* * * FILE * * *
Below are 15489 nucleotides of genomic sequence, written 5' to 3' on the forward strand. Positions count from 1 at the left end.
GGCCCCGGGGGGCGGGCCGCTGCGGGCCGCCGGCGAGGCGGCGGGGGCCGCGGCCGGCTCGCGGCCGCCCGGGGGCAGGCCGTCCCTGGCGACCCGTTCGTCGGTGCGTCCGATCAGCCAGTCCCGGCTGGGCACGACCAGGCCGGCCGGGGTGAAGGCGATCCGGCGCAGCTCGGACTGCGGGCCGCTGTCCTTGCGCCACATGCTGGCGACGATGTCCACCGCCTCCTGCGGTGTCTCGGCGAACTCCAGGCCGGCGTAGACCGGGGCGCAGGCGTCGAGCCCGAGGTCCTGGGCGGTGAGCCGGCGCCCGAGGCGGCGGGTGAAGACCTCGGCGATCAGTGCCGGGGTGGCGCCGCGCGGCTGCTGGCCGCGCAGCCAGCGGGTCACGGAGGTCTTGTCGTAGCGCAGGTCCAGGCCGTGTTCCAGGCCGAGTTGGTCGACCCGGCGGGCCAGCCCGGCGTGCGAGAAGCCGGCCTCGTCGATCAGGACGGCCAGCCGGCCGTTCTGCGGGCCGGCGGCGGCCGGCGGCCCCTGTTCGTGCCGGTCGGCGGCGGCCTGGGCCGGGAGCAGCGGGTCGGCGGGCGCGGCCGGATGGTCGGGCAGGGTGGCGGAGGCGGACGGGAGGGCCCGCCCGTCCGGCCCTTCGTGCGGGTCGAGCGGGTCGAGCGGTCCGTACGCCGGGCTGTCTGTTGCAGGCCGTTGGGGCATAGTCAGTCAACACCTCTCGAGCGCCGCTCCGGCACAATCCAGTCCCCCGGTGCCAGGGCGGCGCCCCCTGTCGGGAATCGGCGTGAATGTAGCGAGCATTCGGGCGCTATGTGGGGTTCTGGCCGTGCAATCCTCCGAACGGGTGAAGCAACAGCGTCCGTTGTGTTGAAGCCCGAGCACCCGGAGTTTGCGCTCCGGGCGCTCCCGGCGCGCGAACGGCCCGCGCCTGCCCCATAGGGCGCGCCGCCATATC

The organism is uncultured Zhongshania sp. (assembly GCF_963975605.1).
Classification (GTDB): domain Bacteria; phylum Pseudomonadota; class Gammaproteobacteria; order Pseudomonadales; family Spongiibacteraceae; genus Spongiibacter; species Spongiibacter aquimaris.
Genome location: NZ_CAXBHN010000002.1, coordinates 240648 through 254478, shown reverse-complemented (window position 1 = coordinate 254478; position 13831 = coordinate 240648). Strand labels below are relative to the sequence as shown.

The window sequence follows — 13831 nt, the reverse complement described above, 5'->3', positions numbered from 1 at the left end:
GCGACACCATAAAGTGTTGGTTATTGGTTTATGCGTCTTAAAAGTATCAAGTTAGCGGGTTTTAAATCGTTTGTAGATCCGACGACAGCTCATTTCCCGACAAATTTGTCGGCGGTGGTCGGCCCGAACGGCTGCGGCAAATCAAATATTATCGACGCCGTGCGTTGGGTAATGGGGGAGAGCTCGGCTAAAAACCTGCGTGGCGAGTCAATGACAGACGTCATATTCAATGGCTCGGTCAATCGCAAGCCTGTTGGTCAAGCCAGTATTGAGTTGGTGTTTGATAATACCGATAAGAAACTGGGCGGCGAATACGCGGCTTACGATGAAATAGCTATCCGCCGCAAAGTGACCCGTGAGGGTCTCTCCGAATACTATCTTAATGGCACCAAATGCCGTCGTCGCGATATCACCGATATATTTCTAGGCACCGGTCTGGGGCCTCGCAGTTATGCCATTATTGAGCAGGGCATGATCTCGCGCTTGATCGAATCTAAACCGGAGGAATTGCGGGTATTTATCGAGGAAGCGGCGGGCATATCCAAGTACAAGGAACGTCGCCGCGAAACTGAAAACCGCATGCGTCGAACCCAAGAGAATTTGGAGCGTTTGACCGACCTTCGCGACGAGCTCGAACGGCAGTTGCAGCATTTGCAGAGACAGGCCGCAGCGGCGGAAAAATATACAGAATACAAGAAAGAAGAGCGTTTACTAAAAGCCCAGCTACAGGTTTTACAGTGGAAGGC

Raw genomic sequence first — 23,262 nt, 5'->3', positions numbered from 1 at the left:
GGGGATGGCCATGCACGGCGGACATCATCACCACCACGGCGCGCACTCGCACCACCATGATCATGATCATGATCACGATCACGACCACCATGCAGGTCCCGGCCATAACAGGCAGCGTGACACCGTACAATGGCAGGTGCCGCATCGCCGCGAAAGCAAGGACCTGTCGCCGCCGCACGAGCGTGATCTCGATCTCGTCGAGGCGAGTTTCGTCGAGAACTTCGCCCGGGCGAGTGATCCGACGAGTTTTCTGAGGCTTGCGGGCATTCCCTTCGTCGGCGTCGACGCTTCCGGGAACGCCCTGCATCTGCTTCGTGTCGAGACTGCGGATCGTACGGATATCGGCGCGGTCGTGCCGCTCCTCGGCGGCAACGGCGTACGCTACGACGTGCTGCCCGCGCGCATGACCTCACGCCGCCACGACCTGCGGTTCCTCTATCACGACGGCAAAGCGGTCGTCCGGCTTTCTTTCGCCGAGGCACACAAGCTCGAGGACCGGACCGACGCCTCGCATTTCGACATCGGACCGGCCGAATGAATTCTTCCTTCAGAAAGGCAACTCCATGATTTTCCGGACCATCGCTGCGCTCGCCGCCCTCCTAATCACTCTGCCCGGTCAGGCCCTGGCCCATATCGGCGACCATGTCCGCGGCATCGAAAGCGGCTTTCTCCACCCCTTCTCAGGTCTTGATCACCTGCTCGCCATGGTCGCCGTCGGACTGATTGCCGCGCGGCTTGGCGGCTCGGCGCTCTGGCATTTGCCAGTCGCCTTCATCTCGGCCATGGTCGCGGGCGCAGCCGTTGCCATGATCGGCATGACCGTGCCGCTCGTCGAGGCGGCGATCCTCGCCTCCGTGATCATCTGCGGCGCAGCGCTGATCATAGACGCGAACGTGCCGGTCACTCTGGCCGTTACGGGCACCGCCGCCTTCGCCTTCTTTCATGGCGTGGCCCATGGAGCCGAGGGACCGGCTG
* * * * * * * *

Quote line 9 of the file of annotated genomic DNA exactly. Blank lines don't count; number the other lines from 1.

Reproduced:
GGGGATGGCCATGCACGGCGGACATCATCACCACCACGGCGCGCACTCGCACCACCATGATCATGATCATGATCACGATCACGACCACCATGCAGGTCCCGGCCATAACAGGCAGCGTGACACCGTACAATGGCAGGTGCCGCATCGCCGCGAAAGCAAGGACCTGTCGCCGCCGCACGAGCGTGATCTCGATCTCGTCGAGGCGAGTTTCGTCGAGAACTTCGCCCGGGCGAGTGATCCGACGAGTTTTCTGAGGCTTGCGGGCATTCCCTTCGTCGGCGTCGACGCTTCCGGGAACGCCCTGCATCTGCTTCGTGTCGAGACTGCGGATCGTACGGATATCGGCGCGGTCGTGCCGCTCCTCGGCGGCAACGGCGTACGCTACGACGTGCTGCCCGCGCGCATGACCTCACGCCGCCACGACCTGCGGTTCCTCTATCACGACGGCAAAGCGGTCGTCCGGCTTTCTTTCGCCGAGGCACACAAGCTCGAGGACCGGACCGACGCCTCGCATTTCGACATCGGACCGGCCGAATGAATTCTTCCTTCAGAAAGGCAACTCCATGATTTTCCGGACCATCGCTGCGCTCGCCGCCCTCCTAATCACTCTGCCCGGTCAGGCCCTGGCCCATATCGGCGACCATGTCCGCGGCATCGAAAGCGGCTTTCTCCACCCCTTCTCAGGTCTTGATCACCTGCTCGCCATGGTCGCCGTCGGACTGATTGCCGCGCGGCTTGGCGGCTCGGCGCTCTGGCATTTGCCAGTCGCCTTCATCTCGGCCATGGTCGCGGGCGCAGCCGTTGCCATGATCGGCATGACCGTGCCGCTCGTCGAGGCGGCGATCCTCGCCTCCGTGATCATCTGCGGCGCAGCGCTGATCATAGACGCGAACGTGCCGGTCACTCTGGCCGTTACGGGCACCGCCGCCTTCGCCTTCTTTCATGGCGTGGCCCATGGAGCCGAGGGACCGGCTG